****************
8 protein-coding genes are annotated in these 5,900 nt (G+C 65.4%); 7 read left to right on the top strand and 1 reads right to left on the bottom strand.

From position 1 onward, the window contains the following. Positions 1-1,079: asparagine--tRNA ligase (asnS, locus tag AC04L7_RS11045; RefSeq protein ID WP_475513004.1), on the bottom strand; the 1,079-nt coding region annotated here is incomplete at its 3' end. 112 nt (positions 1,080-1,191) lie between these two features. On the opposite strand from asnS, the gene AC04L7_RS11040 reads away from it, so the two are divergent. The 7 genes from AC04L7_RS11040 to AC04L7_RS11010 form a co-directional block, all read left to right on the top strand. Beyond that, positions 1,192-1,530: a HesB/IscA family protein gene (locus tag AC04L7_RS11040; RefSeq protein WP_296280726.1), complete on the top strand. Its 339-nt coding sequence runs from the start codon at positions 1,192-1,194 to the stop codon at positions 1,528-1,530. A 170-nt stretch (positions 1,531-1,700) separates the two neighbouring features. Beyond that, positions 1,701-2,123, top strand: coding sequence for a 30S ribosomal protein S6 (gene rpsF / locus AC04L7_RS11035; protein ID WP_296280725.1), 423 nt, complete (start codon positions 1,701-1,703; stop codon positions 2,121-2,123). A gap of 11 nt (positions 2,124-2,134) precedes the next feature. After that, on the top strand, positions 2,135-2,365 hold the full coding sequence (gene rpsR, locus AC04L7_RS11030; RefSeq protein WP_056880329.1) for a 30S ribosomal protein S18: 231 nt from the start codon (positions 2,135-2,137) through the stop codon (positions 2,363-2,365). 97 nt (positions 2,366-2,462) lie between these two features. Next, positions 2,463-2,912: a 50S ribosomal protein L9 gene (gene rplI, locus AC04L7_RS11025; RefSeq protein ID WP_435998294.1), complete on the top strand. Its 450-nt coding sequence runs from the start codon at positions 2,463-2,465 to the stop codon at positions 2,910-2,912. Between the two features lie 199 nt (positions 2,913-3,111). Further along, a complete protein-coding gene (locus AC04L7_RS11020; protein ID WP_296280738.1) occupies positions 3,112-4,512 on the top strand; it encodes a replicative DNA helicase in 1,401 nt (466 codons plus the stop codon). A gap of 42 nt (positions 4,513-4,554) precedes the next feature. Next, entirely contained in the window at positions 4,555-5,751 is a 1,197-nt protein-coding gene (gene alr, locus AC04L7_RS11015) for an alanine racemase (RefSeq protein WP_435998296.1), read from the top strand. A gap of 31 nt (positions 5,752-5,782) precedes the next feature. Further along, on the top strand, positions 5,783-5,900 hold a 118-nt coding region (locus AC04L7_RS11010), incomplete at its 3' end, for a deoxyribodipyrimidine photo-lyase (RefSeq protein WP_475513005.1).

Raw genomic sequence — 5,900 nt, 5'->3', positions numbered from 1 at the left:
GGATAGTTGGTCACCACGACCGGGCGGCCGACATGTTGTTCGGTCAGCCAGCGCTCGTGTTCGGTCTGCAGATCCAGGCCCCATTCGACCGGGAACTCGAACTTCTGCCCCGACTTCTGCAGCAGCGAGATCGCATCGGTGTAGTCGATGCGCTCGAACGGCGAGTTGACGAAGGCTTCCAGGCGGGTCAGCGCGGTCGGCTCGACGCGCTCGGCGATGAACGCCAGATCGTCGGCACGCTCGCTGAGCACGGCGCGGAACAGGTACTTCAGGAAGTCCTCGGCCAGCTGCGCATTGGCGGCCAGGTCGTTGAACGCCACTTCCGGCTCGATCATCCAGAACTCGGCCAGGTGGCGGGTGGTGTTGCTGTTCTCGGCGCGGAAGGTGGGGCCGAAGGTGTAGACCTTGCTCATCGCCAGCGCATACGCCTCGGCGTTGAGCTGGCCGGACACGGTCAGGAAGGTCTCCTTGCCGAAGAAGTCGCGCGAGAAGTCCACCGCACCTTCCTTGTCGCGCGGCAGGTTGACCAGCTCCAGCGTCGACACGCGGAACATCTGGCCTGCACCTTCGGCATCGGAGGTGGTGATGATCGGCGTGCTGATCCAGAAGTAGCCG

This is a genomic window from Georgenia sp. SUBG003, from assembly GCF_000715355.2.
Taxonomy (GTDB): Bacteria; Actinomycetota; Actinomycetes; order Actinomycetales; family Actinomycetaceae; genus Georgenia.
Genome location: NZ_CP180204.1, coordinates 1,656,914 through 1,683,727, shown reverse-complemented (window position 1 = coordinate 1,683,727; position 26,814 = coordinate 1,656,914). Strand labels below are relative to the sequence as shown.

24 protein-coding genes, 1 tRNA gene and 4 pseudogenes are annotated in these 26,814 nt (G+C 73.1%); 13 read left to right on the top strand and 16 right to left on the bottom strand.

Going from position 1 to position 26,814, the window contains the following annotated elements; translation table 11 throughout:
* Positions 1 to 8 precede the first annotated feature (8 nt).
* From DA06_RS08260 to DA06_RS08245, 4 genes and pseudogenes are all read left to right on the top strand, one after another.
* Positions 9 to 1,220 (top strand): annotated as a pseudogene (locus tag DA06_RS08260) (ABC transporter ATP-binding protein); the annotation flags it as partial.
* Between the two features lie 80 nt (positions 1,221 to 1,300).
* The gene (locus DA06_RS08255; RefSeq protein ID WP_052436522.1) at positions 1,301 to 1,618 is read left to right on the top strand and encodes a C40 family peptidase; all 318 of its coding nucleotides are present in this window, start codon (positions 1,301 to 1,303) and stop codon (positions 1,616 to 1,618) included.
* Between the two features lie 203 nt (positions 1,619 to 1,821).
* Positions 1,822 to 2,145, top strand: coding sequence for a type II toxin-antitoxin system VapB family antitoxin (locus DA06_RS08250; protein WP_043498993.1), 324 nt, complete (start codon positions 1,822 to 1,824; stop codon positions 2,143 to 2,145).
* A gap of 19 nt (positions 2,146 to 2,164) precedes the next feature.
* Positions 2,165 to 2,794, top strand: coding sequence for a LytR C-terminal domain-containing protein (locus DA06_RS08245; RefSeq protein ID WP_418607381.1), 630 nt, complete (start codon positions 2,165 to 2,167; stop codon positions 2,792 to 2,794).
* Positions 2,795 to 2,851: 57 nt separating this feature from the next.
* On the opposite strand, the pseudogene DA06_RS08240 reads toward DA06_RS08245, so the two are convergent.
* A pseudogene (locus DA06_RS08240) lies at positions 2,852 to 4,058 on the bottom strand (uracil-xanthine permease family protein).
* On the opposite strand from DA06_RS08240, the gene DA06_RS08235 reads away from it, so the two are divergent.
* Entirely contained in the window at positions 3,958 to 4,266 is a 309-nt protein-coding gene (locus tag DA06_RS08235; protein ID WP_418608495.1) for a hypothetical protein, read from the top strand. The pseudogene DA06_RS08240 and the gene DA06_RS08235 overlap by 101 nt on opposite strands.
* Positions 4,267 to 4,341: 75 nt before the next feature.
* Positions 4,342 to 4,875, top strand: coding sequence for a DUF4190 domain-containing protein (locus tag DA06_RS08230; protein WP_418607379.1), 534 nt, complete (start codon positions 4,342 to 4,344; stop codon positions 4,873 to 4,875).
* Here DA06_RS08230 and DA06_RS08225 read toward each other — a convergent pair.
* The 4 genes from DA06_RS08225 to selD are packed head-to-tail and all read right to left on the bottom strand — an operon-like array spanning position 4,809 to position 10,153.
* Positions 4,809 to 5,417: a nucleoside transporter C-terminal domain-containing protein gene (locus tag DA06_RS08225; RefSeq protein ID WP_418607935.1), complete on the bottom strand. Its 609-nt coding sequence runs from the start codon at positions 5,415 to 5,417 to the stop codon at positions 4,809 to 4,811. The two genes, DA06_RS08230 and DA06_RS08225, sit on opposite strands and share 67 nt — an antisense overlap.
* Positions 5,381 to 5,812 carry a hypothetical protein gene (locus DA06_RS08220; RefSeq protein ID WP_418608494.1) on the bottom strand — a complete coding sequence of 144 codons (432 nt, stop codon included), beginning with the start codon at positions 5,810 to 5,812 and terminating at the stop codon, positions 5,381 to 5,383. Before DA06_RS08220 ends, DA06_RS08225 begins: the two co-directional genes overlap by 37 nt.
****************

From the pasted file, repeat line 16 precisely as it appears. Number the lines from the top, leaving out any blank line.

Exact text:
* Positions 1,822 to 2,145, top strand: coding sequence for a type II toxin-antitoxin system VapB family antitoxin (locus DA06_RS08250; protein WP_043498993.1), 324 nt, complete (start codon positions 1,822 to 1,824; stop codon positions 2,143 to 2,145).